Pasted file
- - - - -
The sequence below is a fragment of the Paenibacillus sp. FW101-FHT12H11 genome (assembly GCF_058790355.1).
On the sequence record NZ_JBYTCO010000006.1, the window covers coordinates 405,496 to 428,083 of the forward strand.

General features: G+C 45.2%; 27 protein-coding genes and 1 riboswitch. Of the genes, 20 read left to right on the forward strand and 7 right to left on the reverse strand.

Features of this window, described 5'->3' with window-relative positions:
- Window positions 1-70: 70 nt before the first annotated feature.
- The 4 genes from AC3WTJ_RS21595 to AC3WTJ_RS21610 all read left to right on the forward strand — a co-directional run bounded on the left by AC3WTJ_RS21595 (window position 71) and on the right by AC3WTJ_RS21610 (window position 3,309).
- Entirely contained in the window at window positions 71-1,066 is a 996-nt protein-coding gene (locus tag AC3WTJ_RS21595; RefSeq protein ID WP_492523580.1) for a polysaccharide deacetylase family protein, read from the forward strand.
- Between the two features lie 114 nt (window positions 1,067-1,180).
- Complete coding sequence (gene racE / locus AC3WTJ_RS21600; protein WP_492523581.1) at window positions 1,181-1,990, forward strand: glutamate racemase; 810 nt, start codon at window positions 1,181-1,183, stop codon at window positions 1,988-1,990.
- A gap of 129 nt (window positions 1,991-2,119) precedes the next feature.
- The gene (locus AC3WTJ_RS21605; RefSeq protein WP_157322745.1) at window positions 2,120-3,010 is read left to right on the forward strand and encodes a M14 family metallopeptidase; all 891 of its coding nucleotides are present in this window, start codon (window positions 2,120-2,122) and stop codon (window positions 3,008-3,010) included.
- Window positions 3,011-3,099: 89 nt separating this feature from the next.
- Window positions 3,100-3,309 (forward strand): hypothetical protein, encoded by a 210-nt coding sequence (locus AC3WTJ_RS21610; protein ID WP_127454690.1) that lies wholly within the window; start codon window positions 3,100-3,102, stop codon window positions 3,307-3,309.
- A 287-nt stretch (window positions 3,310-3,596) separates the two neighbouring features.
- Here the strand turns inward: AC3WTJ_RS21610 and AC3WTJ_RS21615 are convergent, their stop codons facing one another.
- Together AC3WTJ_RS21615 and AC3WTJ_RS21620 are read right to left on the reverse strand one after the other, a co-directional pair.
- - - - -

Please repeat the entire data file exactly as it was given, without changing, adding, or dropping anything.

The sequence below is a fragment of the Paenibacillus sp. FW101-FHT12H11 genome (assembly GCF_058790355.1).
On the sequence record NZ_JBYTCO010000006.1, the window covers coordinates 405,496 to 428,083 of the forward strand.

General features: G+C 45.2%; 27 protein-coding genes and 1 riboswitch. Of the genes, 20 read left to right on the forward strand and 7 right to left on the reverse strand.

Features of this window, described 5'->3' with window-relative positions:
- Window positions 1-70: 70 nt before the first annotated feature.
- The 4 genes from AC3WTJ_RS21595 to AC3WTJ_RS21610 all read left to right on the forward strand — a co-directional run bounded on the left by AC3WTJ_RS21595 (window position 71) and on the right by AC3WTJ_RS21610 (window position 3,309).
- Entirely contained in the window at window positions 71-1,066 is a 996-nt protein-coding gene (locus tag AC3WTJ_RS21595; RefSeq protein ID WP_492523580.1) for a polysaccharide deacetylase family protein, read from the forward strand.
- Between the two features lie 114 nt (window positions 1,067-1,180).
- Complete coding sequence (gene racE / locus AC3WTJ_RS21600; protein WP_492523581.1) at window positions 1,181-1,990, forward strand: glutamate racemase; 810 nt, start codon at window positions 1,181-1,183, stop codon at window positions 1,988-1,990.
- A gap of 129 nt (window positions 1,991-2,119) precedes the next feature.
- The gene (locus AC3WTJ_RS21605; RefSeq protein WP_157322745.1) at window positions 2,120-3,010 is read left to right on the forward strand and encodes a M14 family metallopeptidase; all 891 of its coding nucleotides are present in this window, start codon (window positions 2,120-2,122) and stop codon (window positions 3,008-3,010) included.
- Window positions 3,011-3,099: 89 nt separating this feature from the next.
- Window positions 3,100-3,309 (forward strand): hypothetical protein, encoded by a 210-nt coding sequence (locus AC3WTJ_RS21610; protein ID WP_127454690.1) that lies wholly within the window; start codon window positions 3,100-3,102, stop codon window positions 3,307-3,309.
- A 287-nt stretch (window positions 3,310-3,596) separates the two neighbouring features.
- Here the strand turns inward: AC3WTJ_RS21610 and AC3WTJ_RS21615 are convergent, their stop codons facing one another.
- Together AC3WTJ_RS21615 and AC3WTJ_RS21620 are read right to left on the reverse strand one after the other, a co-directional pair.